If you don't have a tuner then you can use a reference note as the one from the webapp. First you tune until it sounds like the same pitch as the reference. Then you start listening to any kind of "wobbling". The slower the wobbling the closer you are to the correct pitch. This is where the vibrato of the reference note is problematic. The wobbling of a beginner's bow hand is another... When you're done make sure the open fifths (G-D, D-A, A-E) are stable also. If they aren't you have to do some more tuning.

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As a beginner, your bowing may not be too good, so try plucking each string using a right hand finger.Use a better on-line tuner than your quoted one, which doesn't sound much like a violin, you may find a piano sound works well.When you get better at bowing and better at copying the pitch, get only one string in tune(A is best) then bow two strings together.The sound of a hard fifth will become familiar to you after a while.
If your violin is way out now, it'll probably take a few times going through the four strings,as each time you tension a loose string,that action will change the pitch of the others, not much,maybe, but enough for you to go through them all again.Good luck!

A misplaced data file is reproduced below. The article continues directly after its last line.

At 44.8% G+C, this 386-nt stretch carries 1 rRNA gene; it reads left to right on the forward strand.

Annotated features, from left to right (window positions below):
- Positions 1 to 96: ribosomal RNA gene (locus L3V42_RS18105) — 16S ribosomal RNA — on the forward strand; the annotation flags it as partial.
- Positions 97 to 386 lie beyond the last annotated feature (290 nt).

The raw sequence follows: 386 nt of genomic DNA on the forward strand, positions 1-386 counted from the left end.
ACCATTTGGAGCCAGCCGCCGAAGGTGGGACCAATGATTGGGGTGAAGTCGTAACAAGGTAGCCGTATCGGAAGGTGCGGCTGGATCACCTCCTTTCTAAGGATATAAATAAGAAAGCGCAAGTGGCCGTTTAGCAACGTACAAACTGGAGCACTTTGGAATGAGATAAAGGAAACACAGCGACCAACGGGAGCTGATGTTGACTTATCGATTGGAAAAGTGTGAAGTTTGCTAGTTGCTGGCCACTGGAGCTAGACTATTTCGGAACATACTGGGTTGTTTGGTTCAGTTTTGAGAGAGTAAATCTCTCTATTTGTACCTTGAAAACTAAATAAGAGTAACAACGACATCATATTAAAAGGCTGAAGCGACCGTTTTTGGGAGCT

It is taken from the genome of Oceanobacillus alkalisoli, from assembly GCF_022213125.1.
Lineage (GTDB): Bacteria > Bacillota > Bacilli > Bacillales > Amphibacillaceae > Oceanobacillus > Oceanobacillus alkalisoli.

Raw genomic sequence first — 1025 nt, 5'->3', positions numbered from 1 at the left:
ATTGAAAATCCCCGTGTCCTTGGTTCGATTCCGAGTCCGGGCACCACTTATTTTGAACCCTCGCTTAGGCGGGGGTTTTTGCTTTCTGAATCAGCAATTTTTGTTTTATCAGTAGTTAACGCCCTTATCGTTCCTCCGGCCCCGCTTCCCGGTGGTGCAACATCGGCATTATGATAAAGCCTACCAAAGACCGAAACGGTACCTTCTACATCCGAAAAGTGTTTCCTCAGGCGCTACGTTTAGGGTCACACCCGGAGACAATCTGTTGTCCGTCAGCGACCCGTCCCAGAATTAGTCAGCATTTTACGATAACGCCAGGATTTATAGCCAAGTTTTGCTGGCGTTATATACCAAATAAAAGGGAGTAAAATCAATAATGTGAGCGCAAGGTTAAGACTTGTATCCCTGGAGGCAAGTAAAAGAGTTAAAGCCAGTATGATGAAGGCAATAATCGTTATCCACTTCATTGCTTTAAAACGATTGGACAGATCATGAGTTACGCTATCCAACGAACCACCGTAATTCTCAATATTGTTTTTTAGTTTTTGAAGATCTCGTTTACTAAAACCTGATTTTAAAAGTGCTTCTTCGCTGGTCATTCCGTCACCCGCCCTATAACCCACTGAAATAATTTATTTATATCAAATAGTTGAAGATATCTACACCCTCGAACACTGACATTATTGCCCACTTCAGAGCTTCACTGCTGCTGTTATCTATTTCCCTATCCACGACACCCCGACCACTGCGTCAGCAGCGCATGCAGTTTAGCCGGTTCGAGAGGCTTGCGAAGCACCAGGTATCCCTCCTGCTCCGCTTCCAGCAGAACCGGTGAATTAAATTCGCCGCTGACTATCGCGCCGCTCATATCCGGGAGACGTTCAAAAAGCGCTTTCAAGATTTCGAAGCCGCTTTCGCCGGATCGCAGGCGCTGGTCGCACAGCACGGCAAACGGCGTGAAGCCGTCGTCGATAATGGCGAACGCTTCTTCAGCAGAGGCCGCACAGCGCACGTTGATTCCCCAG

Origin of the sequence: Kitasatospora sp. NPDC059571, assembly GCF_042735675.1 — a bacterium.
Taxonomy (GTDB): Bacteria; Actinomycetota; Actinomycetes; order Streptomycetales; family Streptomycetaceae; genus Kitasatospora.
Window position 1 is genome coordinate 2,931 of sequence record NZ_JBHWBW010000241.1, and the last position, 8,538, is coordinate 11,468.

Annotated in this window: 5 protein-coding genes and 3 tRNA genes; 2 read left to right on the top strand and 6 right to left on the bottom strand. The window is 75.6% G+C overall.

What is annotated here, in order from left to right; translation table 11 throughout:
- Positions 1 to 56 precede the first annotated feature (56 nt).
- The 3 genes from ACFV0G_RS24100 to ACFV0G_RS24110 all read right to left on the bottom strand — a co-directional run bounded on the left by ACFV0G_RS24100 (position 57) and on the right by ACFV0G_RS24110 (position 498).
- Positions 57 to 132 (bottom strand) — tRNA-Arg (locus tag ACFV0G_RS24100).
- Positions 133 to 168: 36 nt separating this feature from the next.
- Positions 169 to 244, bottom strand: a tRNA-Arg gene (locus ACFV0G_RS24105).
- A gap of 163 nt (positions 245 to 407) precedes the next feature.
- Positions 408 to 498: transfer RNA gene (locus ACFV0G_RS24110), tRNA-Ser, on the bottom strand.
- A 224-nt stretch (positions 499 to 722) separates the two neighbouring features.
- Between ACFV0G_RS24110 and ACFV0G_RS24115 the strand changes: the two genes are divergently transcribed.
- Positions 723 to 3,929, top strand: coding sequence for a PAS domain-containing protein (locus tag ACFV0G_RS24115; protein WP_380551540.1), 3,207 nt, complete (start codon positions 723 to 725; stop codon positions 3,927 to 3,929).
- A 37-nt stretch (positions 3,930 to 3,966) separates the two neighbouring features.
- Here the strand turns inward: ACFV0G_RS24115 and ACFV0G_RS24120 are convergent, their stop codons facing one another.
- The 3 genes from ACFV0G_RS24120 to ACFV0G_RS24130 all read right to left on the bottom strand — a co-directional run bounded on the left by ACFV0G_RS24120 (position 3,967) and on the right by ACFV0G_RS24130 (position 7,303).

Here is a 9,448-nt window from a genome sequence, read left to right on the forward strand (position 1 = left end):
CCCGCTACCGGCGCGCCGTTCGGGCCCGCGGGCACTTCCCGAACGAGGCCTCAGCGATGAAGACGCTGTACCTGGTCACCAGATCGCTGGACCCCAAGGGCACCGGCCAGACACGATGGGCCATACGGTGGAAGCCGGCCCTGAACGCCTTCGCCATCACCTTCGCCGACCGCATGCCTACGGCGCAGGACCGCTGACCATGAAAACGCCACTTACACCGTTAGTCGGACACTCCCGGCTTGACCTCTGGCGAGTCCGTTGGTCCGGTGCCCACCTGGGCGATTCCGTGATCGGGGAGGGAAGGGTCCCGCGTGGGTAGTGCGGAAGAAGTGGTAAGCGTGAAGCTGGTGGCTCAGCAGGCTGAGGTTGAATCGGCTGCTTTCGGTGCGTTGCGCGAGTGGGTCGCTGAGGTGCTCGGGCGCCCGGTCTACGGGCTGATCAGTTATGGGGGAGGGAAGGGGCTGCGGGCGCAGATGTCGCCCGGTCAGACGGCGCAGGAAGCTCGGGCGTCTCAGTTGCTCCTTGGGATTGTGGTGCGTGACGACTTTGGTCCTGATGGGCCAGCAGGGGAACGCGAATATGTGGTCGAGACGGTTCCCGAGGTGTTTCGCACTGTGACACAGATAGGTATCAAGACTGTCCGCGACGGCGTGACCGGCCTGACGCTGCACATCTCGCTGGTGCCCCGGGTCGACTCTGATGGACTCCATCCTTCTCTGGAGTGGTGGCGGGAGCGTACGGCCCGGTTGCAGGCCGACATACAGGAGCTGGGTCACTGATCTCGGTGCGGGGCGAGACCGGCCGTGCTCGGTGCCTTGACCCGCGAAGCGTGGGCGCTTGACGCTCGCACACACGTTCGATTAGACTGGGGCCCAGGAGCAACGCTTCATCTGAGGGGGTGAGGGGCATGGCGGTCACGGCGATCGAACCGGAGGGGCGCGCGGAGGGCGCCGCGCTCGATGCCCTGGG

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For starting out, you might be better with a tuner with feedback, either a physical device with a microphone and an indicator (this kind is good as the "needle" will show you how far out of tune you are) or a software tuner that uses a microphone, such as a smartphone app.

Without this it can be quite hard to know whether you are too sharp (high) or flat (low) without experience.

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It may be easier (depending on your ear) to tune just one string using the tuner or reference pitch, and then tune the remaining strings to be relative to each other.

This will also test your posture and grip on the violin since you must hold it without your hands. One hand is bowing both strings together; the other hand adjusting the peg.


Alright, I've read the other answers now. And I do agree. You probably want to start with a nice tuner that gives you a bar readout (row-of-lights, needle on a dial). This is so you get "set it and forget it" or "get it done and focus on playing".

But eventually you will want to learn how to tune the whole instrument using a single A440 tone. Most metronomes will do this. Many tuners do (but not all). This is how large ensembles will tune-up.

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If you are a new violinist, your ear is the the weak point. Part of what you'll be doing is training it to recognize pitches, because you aren't there yet. Get it out of the loop. Use an online tuner that uses your computer's mic, like this one (Not really a an endorsement, because HTML5 programmers are starting to write these things as an exercise, so that's just top on Google for me today.) Clip-on headstock tuners are less than $20 bucks. Don't use a pitch pipe, because your ear is weak and because it's a harmonica in disguise, and you can change the pitch of a harmonica by how you blow in it.